Application Comment Details


Jordan Rose


Amazon EU S.à r.l.



Limited Public Interest Objection Ground

.amazon gTLD

23 May 2019 at 04:46:20 UTC

It's ICANN's responsibility to maintain the namespace of the internet, not just for today or even the next ten years, but perhaps for the 50 to 100 after that. To that end, decisions on new gTLDs should be forward-looking; will this gTLD still make sense in the future? And if not, what will happen to its content?

ICANN's tentative approval of the ".amazon" gTLD sets the unfortunate precedent that when a private corporation and a public organization conflict in the space of internet names, the corporation may prevail based on the size of its wallet, presence, or lobbying power. Use of a TLD by a single corporation is a waste; it's simply a way of showing off. Amazon has domains registered across dozens if not hundreds of gTLDs, and these domains (and their subdomains) will not go away. Allowing Amazon to add one more set to their collection is not in the public interest.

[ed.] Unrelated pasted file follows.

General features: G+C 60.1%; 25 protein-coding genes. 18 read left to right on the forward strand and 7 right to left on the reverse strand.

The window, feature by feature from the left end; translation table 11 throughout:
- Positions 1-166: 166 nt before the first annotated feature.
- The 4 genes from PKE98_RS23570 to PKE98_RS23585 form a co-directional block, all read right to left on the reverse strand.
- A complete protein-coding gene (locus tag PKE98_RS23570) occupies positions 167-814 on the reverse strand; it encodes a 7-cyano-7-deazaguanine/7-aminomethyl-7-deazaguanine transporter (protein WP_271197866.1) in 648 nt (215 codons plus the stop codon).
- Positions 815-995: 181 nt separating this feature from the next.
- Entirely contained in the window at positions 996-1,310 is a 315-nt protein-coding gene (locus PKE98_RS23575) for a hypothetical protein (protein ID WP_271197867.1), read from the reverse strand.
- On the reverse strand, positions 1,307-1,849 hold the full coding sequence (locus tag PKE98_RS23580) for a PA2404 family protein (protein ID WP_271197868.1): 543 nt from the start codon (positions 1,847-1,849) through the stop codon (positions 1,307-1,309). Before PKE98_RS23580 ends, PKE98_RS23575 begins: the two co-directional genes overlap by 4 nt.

(This argument could apply to several existing gTLDs; what makes this case particularly egregious is (1) the use of a proper noun, which has a referent that is able to make a prior claim, and (2) the fact that one obvious representative of that referent *did* make a prior claim, and the ruling on whether it was valid took seven years to conclude.)